ODE types solvable by two quadratures
The second order ordinary differential equation
$\frac{{d}^{2}y}{d{x}^{2}}}=f(x,y,{\displaystyle \frac{dy}{dx}})$  (1) 
may in certain special cases be solved by using two quadratures^{}, sometimes also by reduction to a first order differential equation^{} (http://planetmath.org/ODE) and a quadrature.
If the right hand side of (1) contains at most one of the quantities $x$, $y$ and $\frac{dy}{dx}$, the general solution solution is obtained by two quadratures.

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The equation
$\frac{{d}^{2}y}{d{x}^{2}}}=f(x)$ (2) is considered here (http://planetmath.org/EquationYFx).

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The equation
$\frac{{d}^{2}y}{d{x}^{2}}}=f(y)$ (3) has as constant solutions all real roots of the equation $f(y)=0$. The other solutions can be gotten from the normal system
$\frac{dy}{dx}}=z,{\displaystyle \frac{dz}{dx}}=f(y)$ (4) of (3). Dividing the equations (4) we get now $\frac{dz}{dy}=\frac{f(y)}{z}$. By separation of variables^{} and integration we may write
$$\frac{{z}^{2}}{2}=\int f(y)\mathit{d}y+{C}_{1},$$ whence the first equation of (4) reads
$$\frac{dy}{dx}=\sqrt{2\int f(y)\mathit{d}y+{C}_{1}}.$$ here the variables and integrating give the general integral of (3) in the form
$\int \frac{dy}{\sqrt{2\int f(y)\mathit{d}y+{C}_{1}}}}=x+{C}_{2}.$ (5) The integration constant (http://planetmath.org/SolutionsOfOrdinaryDifferentialEquation) ${C}_{1}$ has an influence on the form of the integral curves, but ${C}_{2}$ only translates them in the direction of the $x$axis.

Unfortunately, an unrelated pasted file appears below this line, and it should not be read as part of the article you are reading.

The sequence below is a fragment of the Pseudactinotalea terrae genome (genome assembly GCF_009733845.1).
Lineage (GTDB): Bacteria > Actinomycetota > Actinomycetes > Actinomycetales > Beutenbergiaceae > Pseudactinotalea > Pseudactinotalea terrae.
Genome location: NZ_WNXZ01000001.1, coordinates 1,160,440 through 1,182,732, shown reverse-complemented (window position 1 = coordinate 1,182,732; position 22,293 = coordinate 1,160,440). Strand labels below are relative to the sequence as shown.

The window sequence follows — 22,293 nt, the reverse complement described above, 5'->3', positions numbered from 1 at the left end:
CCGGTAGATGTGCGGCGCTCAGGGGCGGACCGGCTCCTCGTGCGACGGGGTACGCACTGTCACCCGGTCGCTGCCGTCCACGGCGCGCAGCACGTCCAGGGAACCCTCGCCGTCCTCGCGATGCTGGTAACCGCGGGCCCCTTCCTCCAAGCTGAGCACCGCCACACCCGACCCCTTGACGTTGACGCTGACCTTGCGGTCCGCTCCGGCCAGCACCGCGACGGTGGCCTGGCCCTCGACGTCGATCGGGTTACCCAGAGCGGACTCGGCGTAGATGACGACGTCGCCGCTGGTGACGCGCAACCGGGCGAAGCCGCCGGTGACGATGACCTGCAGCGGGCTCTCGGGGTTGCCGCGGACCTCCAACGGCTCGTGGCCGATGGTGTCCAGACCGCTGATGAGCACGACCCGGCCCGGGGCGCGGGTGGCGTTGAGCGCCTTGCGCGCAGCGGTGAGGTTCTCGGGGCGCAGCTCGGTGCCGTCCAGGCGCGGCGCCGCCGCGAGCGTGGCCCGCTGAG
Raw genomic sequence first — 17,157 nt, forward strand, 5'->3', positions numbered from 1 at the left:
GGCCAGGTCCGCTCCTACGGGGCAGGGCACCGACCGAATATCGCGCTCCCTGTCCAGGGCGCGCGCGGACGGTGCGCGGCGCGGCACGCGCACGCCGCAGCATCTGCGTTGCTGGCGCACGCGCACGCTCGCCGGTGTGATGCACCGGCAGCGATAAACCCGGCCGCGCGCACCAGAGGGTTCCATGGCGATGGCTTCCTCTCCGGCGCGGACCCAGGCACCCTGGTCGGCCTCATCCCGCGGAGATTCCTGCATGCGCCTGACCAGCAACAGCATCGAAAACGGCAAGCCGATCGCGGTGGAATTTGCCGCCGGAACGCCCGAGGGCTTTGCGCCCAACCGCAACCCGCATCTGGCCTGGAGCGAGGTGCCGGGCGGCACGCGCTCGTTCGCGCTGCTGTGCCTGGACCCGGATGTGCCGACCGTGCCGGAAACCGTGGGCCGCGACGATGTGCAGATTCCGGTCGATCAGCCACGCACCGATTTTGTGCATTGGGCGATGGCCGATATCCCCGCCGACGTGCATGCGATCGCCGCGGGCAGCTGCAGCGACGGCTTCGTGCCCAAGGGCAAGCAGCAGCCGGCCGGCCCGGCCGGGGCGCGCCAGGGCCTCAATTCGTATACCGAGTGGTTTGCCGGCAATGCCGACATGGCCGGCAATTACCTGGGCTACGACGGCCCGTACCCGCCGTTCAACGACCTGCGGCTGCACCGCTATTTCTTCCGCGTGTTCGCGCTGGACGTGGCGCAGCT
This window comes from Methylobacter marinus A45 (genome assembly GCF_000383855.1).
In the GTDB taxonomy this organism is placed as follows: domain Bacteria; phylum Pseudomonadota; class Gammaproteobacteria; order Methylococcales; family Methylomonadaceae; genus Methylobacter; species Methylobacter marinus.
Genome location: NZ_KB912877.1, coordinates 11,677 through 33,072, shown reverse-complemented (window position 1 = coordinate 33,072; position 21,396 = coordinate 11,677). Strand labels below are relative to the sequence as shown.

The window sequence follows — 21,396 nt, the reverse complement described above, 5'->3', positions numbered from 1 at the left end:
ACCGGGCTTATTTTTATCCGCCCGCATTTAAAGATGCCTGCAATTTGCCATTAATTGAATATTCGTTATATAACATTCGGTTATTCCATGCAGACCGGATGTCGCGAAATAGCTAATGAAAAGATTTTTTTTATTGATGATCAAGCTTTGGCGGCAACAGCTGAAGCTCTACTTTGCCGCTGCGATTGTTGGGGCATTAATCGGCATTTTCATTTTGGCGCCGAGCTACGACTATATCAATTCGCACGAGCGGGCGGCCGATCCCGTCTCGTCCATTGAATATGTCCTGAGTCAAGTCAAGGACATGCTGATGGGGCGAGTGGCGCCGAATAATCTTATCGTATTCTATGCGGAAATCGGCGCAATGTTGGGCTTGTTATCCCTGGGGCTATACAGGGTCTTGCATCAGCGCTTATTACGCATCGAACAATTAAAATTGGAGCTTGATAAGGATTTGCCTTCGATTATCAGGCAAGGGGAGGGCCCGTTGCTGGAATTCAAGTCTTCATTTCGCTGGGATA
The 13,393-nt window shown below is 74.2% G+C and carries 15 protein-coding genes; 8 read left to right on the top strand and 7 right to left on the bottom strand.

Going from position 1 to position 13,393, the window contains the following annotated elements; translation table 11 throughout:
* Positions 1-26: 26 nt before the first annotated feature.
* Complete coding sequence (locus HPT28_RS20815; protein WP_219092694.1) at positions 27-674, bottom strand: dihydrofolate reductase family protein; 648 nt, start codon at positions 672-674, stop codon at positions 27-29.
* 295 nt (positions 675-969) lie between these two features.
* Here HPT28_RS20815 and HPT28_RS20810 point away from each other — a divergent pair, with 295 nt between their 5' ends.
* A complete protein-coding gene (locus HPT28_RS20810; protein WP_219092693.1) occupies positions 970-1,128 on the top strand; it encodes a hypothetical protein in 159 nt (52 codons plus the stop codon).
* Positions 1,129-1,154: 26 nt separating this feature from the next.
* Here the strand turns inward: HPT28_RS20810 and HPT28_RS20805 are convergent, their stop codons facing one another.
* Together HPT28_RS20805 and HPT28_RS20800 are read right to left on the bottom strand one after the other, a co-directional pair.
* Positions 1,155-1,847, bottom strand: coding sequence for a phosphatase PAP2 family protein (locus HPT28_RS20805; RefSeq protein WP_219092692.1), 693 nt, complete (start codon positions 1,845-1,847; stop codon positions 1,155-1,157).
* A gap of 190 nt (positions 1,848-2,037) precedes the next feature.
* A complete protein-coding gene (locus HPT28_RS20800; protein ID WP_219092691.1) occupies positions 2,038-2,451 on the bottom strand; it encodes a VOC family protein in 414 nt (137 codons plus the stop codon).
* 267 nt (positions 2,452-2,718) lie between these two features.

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The equation
$\frac{{d}^{2}y}{d{x}^{2}}}=f({\displaystyle \frac{dy}{dx}})$ (6) is equivalent^{} (http://planetmath.org/Equivalent3) with the normal system
$\frac{dy}{dx}}=z,{\displaystyle \frac{dz}{dx}}=f(z).$ (7) If the equation $f(z)=0$ has real roots ${z}_{1},{z}_{2},\mathrm{\dots}$, these satisfy the latter of the equations (7), and thus, according to the former of them, the differential equation (6) has the solutions $y:={z}_{1}x+{C}_{1}$, $y:={z}_{2}x+{C}_{2},\mathrm{\dots}$.
The other solutions of (6) are obtained by separating the variables and integrating:
$x={\displaystyle \int \frac{dz}{f(z)}}+C.$ (8) If this antiderivative is expressible in closed form and if then the equation (8) can be solved for $z$, we may write
$$z=\frac{dy}{dx}=g(xC).$$ Accordingly we have in this case the general solution of the ODE (6):
$y={\displaystyle \int g(xC)\mathit{d}x}+{C}^{\prime}.$ (9) In other cases, we express also $y$ as a function of $z$. By the chain rule^{}, the normal system (7) yields
$$\frac{dy}{dz}=\frac{dy}{dx}\cdot \frac{dx}{dz}=\frac{z}{f(z)},$$ whence
$$y=\int \frac{zdz}{f(z)}+{C}^{\prime}.$$ Thus the general solution of (6) reads now in a parametric form as
$x={\displaystyle \int \frac{dz}{f(z)}}+C,y={\displaystyle \int \frac{zdz}{f(z)}}+{C}^{\prime}.$ (10) The equations 10 show that a translation^{} of any integral curve yields another integral curve.
Title  ODE types solvable by two quadratures 

Canonical name  ODETypesSolvableByTwoQuadratures 
Date of creation  20150320 17:04:58 
Last modified on  20150320 17:04:58 
Owner  pahio (2872) 
Last modified by  pahio (2872) 
Numerical id  13 
Author  pahio (2872) 
Entry type  Topic 
Classification  msc 34A05 
Synonym  second order ODE types solvable by quadratures 
Related topic  ODETypesReductibleToTheVariablesSeparableCase